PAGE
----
Science, patrimony & hors d’oeuvres on the other side of the Atlantic…

It is a bit strange being in Paris again – back seeing colleagues, back in my old apartment… déjà vu to be sure, but things feel different – an indication that our minds are in constant forward motion, our brains are continually changing & that we are not the person we used to be. I arrived here Wednesday morning last week & in that relatively short period that ended last week moved back into my apartment, went back to the research institute, got my login privileges & ID back, had internet meetings with colleagues across the Atlantic & was in the institute working on manuscripts. Friday afternoon I had the privilege of being the guest of a colleague at a scientific function at the Collège de France. No wonder I felt tired at the end of last week…

The Collège de France is an amazing institution in so many ways – it was founded by Francis I for the specific purposes of providing teaching in disciplines that were not yet available at university level. In 1530, he appointed a set of ‘Lecteurs royaux’ who were charged with this task [for more background, see]. I have copied the text below from their website which talks about its raison d’être: ‘Collège de France is a public higher education institution, which is unique in France and has no equivalent abroad. Since the 16th century, Collège de France has had a two-fold mission: to be a forum for cutting-edge research and teaching. Collège de France is committed to fundamental research, in partnership with the CNRS, INSERM and several other major institutions, but what differentiates it is that it teaches “knowledge in the making in every field of literature, science and the arts“.’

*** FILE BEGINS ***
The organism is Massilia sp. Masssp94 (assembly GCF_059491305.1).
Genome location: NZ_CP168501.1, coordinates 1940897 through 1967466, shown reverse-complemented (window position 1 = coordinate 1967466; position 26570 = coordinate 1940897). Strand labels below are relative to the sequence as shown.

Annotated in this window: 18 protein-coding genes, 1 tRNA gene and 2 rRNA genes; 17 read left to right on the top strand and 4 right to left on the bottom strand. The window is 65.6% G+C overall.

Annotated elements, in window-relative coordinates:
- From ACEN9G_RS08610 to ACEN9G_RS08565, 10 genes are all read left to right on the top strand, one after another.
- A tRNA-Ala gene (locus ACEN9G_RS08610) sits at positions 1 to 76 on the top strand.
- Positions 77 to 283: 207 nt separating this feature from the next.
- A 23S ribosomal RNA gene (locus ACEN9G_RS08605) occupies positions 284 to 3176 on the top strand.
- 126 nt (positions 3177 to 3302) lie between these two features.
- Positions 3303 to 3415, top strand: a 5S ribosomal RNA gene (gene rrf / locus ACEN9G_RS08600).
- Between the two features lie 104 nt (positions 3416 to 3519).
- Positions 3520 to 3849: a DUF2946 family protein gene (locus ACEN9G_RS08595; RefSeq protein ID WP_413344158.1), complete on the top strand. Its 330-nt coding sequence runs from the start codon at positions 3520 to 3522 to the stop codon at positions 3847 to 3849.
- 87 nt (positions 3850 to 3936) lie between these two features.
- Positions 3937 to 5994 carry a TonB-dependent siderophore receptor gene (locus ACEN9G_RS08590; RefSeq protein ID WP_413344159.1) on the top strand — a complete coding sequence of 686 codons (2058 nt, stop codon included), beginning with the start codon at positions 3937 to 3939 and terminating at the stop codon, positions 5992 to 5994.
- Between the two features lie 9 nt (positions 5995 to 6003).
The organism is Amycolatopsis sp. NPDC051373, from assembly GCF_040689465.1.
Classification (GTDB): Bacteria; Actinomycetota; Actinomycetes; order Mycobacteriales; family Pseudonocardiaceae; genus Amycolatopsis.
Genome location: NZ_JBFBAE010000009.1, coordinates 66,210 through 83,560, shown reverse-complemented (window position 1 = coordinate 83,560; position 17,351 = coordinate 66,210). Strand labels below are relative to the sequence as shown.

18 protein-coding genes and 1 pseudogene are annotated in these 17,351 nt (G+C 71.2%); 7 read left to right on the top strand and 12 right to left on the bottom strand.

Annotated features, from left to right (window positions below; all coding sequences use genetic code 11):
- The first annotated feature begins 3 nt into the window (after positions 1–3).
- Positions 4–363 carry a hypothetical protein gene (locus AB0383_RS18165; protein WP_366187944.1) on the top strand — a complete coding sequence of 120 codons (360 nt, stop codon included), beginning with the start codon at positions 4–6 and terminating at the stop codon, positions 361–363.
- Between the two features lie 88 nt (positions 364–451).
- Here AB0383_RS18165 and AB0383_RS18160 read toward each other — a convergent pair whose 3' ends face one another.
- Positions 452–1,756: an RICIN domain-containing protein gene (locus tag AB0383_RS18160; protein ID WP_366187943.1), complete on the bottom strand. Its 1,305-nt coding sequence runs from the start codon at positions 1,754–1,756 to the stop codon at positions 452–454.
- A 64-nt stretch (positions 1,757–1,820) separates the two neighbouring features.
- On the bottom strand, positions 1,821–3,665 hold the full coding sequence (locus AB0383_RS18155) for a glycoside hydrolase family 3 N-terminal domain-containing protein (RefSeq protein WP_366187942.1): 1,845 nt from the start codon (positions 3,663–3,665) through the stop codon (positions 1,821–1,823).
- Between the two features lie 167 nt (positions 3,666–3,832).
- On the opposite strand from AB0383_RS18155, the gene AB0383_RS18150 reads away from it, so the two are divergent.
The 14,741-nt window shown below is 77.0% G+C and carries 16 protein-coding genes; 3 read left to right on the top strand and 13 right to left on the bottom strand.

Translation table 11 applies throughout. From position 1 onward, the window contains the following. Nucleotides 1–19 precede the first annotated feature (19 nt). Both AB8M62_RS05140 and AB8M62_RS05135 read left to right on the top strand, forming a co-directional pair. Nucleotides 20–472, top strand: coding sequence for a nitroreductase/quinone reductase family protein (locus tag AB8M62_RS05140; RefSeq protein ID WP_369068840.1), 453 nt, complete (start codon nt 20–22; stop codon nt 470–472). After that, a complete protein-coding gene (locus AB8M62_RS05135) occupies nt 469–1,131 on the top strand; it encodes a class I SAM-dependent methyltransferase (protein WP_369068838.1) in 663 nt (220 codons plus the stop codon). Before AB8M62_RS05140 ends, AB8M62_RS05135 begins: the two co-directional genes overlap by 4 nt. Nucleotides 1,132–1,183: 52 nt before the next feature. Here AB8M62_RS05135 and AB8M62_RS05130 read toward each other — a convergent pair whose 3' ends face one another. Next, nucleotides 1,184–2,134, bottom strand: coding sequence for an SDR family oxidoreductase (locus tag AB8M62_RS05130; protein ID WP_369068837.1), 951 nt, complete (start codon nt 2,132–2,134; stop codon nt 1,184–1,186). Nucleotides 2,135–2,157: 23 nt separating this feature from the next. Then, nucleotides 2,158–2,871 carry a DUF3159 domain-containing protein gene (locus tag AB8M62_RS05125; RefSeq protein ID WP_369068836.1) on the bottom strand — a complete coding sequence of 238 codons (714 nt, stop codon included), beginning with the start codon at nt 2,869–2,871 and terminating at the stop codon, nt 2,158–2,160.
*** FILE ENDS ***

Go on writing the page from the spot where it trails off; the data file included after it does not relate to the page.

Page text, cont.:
The French citizen benefits tremendously from this institution in that it has a wealth of free-public lectures in a wonderful auditorium/building – lectures that not only are given by high-profile French researchers/academics, but also by internationally renowned foreign scientists also. For example, this month György Buzsáki from New York University [] was giving a set of lectures – I just missed him unfortunately. Indeed, coupled with the freely available podcasts on French Public Radio, the average French citizen has access to a wonderful knowledge base of the sciences, the arts & philosophy. On the other hand, prominent French researchers/academics who are doing truly ground-breaking work enjoy patronage from this institution – with professorial appointments in 1 and 5-year terms being available across 8 different disciplines or ‘institutes’. [For example, in our discipline, NeuroSpin Director, Stan Dehaene has a 5 year appointment as a Professor – & rightly so! It was nice to chat to him at the Friday event – albeit briefly.] The Collège also has a collection of rare manuscripts & books that are amazing research tools for professors/researchers attached to Collège de France, as well as potentially being available to specialist researchers from outside.